Like many people in the history of science and technology, I am deeply interested in the history and cultural work of popular science, including magazines, books, TV shows, and now webpages and podcasts. I hope to offer some reflections on pop science over the coming months and also to highlight some web-based works on science that historians and other critical thinkers have created.
I wanted to start with some thoughts on a truly great pop science program, the WNYC (National Public Radio) show, Radiolab. And I particularly want to think through its relationship to common-sense, something that all popular communications must consider.
Radiolab began production in 2004. It features co-hosts Jad Abumrad, who received a MacArthur "genius" grant for the work in 2011, and Robert Krulwich. From the beginning, the show experimentally pushed the bounds of radio sound design, which had already achieved new heights in programs like This American Life and Studio 360. Abumrad and Krulwich typically tackle *big* topics that have always haunted Western thought (and Eastern thought for that matter, though their focus is typically on the West). The nature of time, space, consciousness, emotion—all of the timeless puzzles provide the show's fodder.
It is here that the question of common-sense rises for me. As Lukas, Hank, and I recently discussed, every communication, but especially popular, mass communication, depends on some notion of what current common-sense is. I wonder how Radiolab does and does not invite us to challenge such notions.
I want to note upfront that I do not mean what I say below as a grouchy, STS-infused criticism of Radiolab, a program I adore. All following prodding is meant only with love.
In this video, Ira Glass, the creator of This American Life and NPR hipster nonpareil, says, "Radiolab is reinventing what you can do on the radio in a bunch of interesting ways and the most basic one is that it conceives of itself as an entertainment." This is important. We can question the degree to which previous science popularizers—Carl Sagan, James Burke, David Attenborough, etc.—viewed their work as entertainment, but what is clear is that Radiolab participates in what we now call "edutainment." As such, its audience is the middle-brow, the class of folks who like to be broadly educated, who enjoy learning, and who say things like "that's a good fact to bring up at a cocktail party." Here, I'm not using middle-brow as a slur. Or if I am, I'm aiming it directly at myself. We can wonder, however, how Abumrad and Krulwich imagine the middle-brow listener (reader, consumer, whatever). Perhaps, they simply think of themselves or their friends, but regardless, implicit or explicit, such imagining is at work.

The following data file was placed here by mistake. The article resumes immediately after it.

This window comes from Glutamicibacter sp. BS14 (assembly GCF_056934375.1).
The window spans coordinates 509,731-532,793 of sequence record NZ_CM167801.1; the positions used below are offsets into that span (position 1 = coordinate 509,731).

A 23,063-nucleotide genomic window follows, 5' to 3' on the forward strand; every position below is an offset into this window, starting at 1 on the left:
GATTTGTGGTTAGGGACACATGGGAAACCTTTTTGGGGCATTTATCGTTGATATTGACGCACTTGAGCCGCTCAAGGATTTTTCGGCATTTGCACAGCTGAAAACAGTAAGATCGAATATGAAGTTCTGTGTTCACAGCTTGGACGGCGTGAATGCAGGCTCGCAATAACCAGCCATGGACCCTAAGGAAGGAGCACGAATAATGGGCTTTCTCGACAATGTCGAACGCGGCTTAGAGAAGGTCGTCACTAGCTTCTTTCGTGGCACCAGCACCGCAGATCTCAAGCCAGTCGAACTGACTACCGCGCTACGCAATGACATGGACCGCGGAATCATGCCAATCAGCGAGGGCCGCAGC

Radiolab often takes part in a dominant middle-brow trope of the day: the appeal of the counter-intuitive. People describe Malcolm Gladwell as the master of this domain. (A moment of Google joy: "Malcolm Gladwell counterintuitive" came up in the search bar as I was typing it. His place in the literature of the counterintuitive has been long recognized. Thanks to Andy Russell for pointing out this trend to me a few years ago.) This form of story-telling has a broad reach. We can think, for instance, of Steven Levitt's and Stephen Dubner's Freakonomics, which argued, among other things, that the decrease in crime in the 1990s was caused not by prison reform or increases in policing but by Roe v. Wade because the court decision allowed people to abort unwanted children, some of whom would have eventually become criminals. Today, among some populations, there is a sense that, if a statement is counter-intuitive, it must be right. So, there is a business in trafficking in counter-intuition and supposedly shaking us up a bit. Radiolab participates in this business more than a little.